Pesticides have long been used as the main solution to limit agricultural pests, but their widespread use resulted in chronic or diffuse environmental pollutions, development of insect resistances, and biodiversity reduction. The effects of low residual doses of these chemical products on organisms that affect both targeted species (crop pests) but also beneficial insects became a major concern, particularly because low doses of pesticides can induce unexpected positive--also called hermetic--effects on insects, leading to surges in pest population growth at greater rate than what would have been observed without pesticide application. The present study aimed to examine the effects of sublethal doses of deltamethrin, one of the most used synthetic pyrethroids, known to present a residual activity and persistence in the environment, on the peripheral olfactory system and sexual behavior of a major pest insect, the cotton leafworm Spodoptera littoralis. We highlighted here a hormetic effect of sublethal dose of deltamethrin on the male responses to sex pheromone, without any modification of their response to host-plant odorants. We also identified several antennal actors potentially involved in this hormetic effect and in the antennal detoxification or antennal stress response of/to deltamethrin exposure. PMID:26686856

  4. Olfactory Carbon Dioxide Detection by Insects and Other Animals

    PubMed Central

    Jones, Walton

    2013-01-01

    Carbon dioxide is a small, relatively inert, but highly volatile gas that not only gives beer its bubbles, but that also acts as one of the primary driving forces of anthropogenic climate change. While beer brewers experiment with the effects of CO2 on flavor and climate scientists are concerned with global changes to ambient CO2 levels that take place over the course of decades, many animal species are keenly aware of changes in CO2 concentration that occur much more rapidly and on a much more local scale. Although imperceptible to us, these small changes in CO2 concentration can indicate imminent danger, signal overcrowding, and point the way to food. Here I review several of these CO2-evoked behaviors and compare the systems insects, nematodes, and vertebrates use to detect environmental CO2. PMID:23456329

  5. Low doses of a neonicotinoid insecticide modify pheromone response thresholds of central but not peripheral olfactory neurons in a pest insect.

    PubMed

    Rabhi, Kaouther K; Deisig, Nina; Demondion, Elodie; Le Corre, Julie; Robert, Guillaume; Tricoire-Leignel, Hélène; Lucas, Philippe; Gadenne, Christophe; Anton, Sylvia

    2016-02-10

    Insect pest management relies mainly on neurotoxic insecticides, including neonicotinoids, leaving residues in the environment. There is now evidence that low doses of insecticides can have positive effects on pest insects by enhancing various life traits. Because pest insects often rely on sex pheromones for reproduction, and olfactory synaptic transmission is cholinergic, neonicotinoid residues could modify chemical communication. We recently showed that treatments with different sublethal doses of clothianidin could either enhance or decrease behavioural sex pheromone responses in the male moth, Agrotis ipsilon. We investigated now effects of the behaviourally active clothianidin doses on the sensitivity of the peripheral and central olfactory system. We show with extracellular recordings that both tested clothianidin doses do not influence pheromone responses in olfactory receptor neurons. Similarly, in vivo optical imaging does not reveal any changes in glomerular response intensities to the sex pheromone after clothianidin treatments. The sensitivity of intracellularly recorded antennal lobe output neurons, however, is upregulated by a lethal dose 20 times and downregulated by a dose 10 times lower than the lethal dose 0. This correlates with the changes of behavioural responses after clothianidin treatment and suggests the antennal lobe as neural substrate involved in clothianidin-induced behavioural changes. PMID:26842577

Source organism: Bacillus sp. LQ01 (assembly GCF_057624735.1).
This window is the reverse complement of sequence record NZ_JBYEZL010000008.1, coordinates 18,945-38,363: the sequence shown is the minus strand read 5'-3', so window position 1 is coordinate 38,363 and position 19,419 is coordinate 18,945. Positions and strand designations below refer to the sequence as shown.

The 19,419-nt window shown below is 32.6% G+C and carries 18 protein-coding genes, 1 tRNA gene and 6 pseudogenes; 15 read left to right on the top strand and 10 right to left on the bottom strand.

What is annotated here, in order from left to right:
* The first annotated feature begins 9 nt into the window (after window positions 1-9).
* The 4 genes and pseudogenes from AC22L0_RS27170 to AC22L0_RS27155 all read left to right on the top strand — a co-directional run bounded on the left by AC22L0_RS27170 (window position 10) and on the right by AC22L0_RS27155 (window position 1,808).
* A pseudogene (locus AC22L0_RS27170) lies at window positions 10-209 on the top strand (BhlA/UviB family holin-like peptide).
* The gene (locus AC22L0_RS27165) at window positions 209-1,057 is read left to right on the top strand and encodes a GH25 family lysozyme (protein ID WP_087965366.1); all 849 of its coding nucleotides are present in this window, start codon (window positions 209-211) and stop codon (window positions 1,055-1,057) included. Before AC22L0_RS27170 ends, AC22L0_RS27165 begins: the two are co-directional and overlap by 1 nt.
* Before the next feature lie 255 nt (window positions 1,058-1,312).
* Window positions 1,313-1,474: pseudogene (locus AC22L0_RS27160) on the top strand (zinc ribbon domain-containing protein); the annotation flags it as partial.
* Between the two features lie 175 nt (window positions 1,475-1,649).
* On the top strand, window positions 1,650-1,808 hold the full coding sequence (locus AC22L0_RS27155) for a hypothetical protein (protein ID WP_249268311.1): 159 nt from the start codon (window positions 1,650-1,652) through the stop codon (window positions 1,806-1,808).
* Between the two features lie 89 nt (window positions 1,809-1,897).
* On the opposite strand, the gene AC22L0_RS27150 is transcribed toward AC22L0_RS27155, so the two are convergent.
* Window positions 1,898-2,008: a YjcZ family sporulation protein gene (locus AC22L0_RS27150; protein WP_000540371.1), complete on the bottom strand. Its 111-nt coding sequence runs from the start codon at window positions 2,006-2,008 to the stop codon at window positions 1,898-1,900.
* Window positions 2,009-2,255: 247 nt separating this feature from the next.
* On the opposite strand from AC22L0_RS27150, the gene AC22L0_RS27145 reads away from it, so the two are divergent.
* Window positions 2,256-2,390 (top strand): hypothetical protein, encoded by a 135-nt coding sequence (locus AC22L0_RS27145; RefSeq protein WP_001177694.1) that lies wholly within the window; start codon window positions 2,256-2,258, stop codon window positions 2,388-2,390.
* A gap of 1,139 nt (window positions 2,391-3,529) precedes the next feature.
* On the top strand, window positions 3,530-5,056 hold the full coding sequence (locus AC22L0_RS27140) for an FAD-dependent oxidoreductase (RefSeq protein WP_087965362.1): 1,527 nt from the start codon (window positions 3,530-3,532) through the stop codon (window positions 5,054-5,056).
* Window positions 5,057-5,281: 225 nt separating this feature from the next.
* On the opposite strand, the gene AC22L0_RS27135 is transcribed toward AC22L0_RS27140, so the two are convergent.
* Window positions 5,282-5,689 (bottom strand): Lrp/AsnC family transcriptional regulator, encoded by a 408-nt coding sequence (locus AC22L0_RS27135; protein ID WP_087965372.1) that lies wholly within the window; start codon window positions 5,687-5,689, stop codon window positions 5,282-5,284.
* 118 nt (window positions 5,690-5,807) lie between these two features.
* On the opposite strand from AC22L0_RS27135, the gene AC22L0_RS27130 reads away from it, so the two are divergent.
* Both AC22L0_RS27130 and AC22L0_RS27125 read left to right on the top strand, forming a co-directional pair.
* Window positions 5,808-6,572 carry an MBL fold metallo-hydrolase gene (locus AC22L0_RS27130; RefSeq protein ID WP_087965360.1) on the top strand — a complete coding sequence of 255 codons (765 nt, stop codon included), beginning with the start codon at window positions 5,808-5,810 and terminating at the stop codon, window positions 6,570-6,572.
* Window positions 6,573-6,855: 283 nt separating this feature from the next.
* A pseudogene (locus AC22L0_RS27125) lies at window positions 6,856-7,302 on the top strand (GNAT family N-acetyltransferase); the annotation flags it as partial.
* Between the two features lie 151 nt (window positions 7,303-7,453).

6. Pest insect olfaction in an insecticide-contaminated environment: info-disruption or hormesis effect.

    PubMed

    Tricoire-Leignel, Hélène; Thany, Steeve Hervé; Gadenne, Christophe; Anton, Sylvia

    2012-01-01

    Most animals, including pest insects, live in an "odor world" and depend strongly on chemical stimuli to get information on their biotic and abiotic environment. Although integrated pest management strategies including the use of insect growth regulators (IGRs) are increasingly developed, most insect pest treatments rely on neurotoxic chemicals. These molecules are known to disrupt synaptic transmission, affecting therefore sensory systems. The wide-spread use of neurotoxic insecticides and the growing use of IGRs result in residual accumulation of low concentrations in the environment. These insecticide residues could act as an "info-disruptor" by modifying the chemical communication system, and therefore decrease chances of reproduction in target insects. However, residues can also induce a non-expected hormesis effect by enhancing reproduction abilities. Low insecticide doses might thus induce adaptive processes in the olfactory pathway of target insects, favoring the development of resistance. The effect of sublethal doses of insecticides has mainly been studied in beneficial insects such as honeybees. We review here what is known on the effects of sublethal doses of insecticides on the olfactory system of insect pests. PMID:22457653